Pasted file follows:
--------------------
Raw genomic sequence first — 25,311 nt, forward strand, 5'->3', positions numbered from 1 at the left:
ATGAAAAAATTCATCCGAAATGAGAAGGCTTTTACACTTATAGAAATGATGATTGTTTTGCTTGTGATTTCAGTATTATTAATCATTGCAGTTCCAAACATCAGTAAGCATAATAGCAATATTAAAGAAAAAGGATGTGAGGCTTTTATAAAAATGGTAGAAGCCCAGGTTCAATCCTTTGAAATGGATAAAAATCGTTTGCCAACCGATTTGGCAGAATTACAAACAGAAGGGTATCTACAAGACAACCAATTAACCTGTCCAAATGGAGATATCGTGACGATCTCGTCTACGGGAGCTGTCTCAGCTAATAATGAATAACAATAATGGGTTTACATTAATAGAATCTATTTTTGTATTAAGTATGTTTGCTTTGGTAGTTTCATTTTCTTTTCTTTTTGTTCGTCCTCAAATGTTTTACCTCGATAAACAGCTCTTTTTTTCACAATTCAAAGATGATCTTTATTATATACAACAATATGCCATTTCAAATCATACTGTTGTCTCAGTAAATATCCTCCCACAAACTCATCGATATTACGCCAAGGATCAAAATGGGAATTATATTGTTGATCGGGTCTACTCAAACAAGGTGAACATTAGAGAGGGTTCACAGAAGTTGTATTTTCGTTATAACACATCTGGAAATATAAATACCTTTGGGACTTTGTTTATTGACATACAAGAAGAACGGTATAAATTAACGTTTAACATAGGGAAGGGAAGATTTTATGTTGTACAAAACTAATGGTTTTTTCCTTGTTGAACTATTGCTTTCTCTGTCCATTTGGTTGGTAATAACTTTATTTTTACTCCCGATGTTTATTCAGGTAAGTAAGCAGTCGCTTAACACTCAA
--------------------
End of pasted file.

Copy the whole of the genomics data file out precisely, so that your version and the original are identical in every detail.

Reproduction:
Raw genomic sequence first — 25,311 nt, forward strand, 5'->3', positions numbered from 1 at the left:
ATGAAAAAATTCATCCGAAATGAGAAGGCTTTTACACTTATAGAAATGATGATTGTTTTGCTTGTGATTTCAGTATTATTAATCATTGCAGTTCCAAACATCAGTAAGCATAATAGCAATATTAAAGAAAAAGGATGTGAGGCTTTTATAAAAATGGTAGAAGCCCAGGTTCAATCCTTTGAAATGGATAAAAATCGTTTGCCAACCGATTTGGCAGAATTACAAACAGAAGGGTATCTACAAGACAACCAATTAACCTGTCCAAATGGAGATATCGTGACGATCTCGTCTACGGGAGCTGTCTCAGCTAATAATGAATAACAATAATGGGTTTACATTAATAGAATCTATTTTTGTATTAAGTATGTTTGCTTTGGTAGTTTCATTTTCTTTTCTTTTTGTTCGTCCTCAAATGTTTTACCTCGATAAACAGCTCTTTTTTTCACAATTCAAAGATGATCTTTATTATATACAACAATATGCCATTTCAAATCATACTGTTGTCTCAGTAAATATCCTCCCACAAACTCATCGATATTACGCCAAGGATCAAAATGGGAATTATATTGTTGATCGGGTCTACTCAAACAAGGTGAACATTAGAGAGGGTTCACAGAAGTTGTATTTTCGTTATAACACATCTGGAAATATAAATACCTTTGGGACTTTGTTTATTGACATACAAGAAGAACGGTATAAATTAACGTTTAACATAGGGAAGGGAAGATTTTATGTTGTACAAAACTAATGGTTTTTTCCTTGTTGAACTATTGCTTTCTCTGTCCATTTGGTTGGTAATAACTTTATTTTTACTCCCGATGTTTATTCAGGTAAGTAAGCAGTCGCTTAACACTCAA